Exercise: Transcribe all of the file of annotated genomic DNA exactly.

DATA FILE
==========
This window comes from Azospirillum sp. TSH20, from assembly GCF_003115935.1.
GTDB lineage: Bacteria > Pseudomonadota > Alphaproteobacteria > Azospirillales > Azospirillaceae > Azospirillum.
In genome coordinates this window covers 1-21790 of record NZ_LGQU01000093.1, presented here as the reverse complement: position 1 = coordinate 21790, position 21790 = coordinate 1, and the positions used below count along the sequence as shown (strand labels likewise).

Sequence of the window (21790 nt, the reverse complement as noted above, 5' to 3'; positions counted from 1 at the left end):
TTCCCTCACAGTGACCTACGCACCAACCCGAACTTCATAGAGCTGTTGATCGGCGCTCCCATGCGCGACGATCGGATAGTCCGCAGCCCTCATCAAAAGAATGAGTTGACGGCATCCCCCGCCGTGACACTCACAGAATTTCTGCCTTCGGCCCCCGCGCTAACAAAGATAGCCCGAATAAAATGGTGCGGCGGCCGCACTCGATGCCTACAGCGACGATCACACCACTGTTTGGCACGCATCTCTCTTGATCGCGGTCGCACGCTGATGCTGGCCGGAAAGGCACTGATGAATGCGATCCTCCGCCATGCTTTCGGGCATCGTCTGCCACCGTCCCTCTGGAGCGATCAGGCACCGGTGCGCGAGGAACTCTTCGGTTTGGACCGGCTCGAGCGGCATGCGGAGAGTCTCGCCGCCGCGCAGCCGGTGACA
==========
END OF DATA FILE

This window comes from Azospirillum sp. TSH20, from assembly GCF_003115935.1.
GTDB lineage: Bacteria > Pseudomonadota > Alphaproteobacteria > Azospirillales > Azospirillaceae > Azospirillum.
In genome coordinates this window covers 1-21790 of record NZ_LGQU01000093.1, presented here as the reverse complement: position 1 = coordinate 21790, position 21790 = coordinate 1, and the positions used below count along the sequence as shown (strand labels likewise).

Sequence of the window (21790 nt, the reverse complement as noted above, 5' to 3'; positions counted from 1 at the left end):
TTCCCTCACAGTGACCTACGCACCAACCCGAACTTCATAGAGCTGTTGATCGGCGCTCCCATGCGCGACGATCGGATAGTCCGCAGCCCTCATCAAAAGAATGAGTTGACGGCATCCCCCGCCGTGACACTCACAGAATTTCTGCCTTCGGCCCCCGCGCTAACAAAGATAGCCCGAATAAAATGGTGCGGCGGCCGCACTCGATGCCTACAGCGACGATCACACCACTGTTTGGCACGCATCTCTCTTGATCGCGGTCGCACGCTGATGCTGGCCGGAAAGGCACTGATGAATGCGATCCTCCGCCATGCTTTCGGGCATCGTCTGCCACCGTCCCTCTGGAGCGATCAGGCACCGGTGCGCGAGGAACTCTTCGGTTTGGACCGGCTCGAGCGGCATGCGGAGAGTCTCGCCGCCGCGCAGCCGGTGACA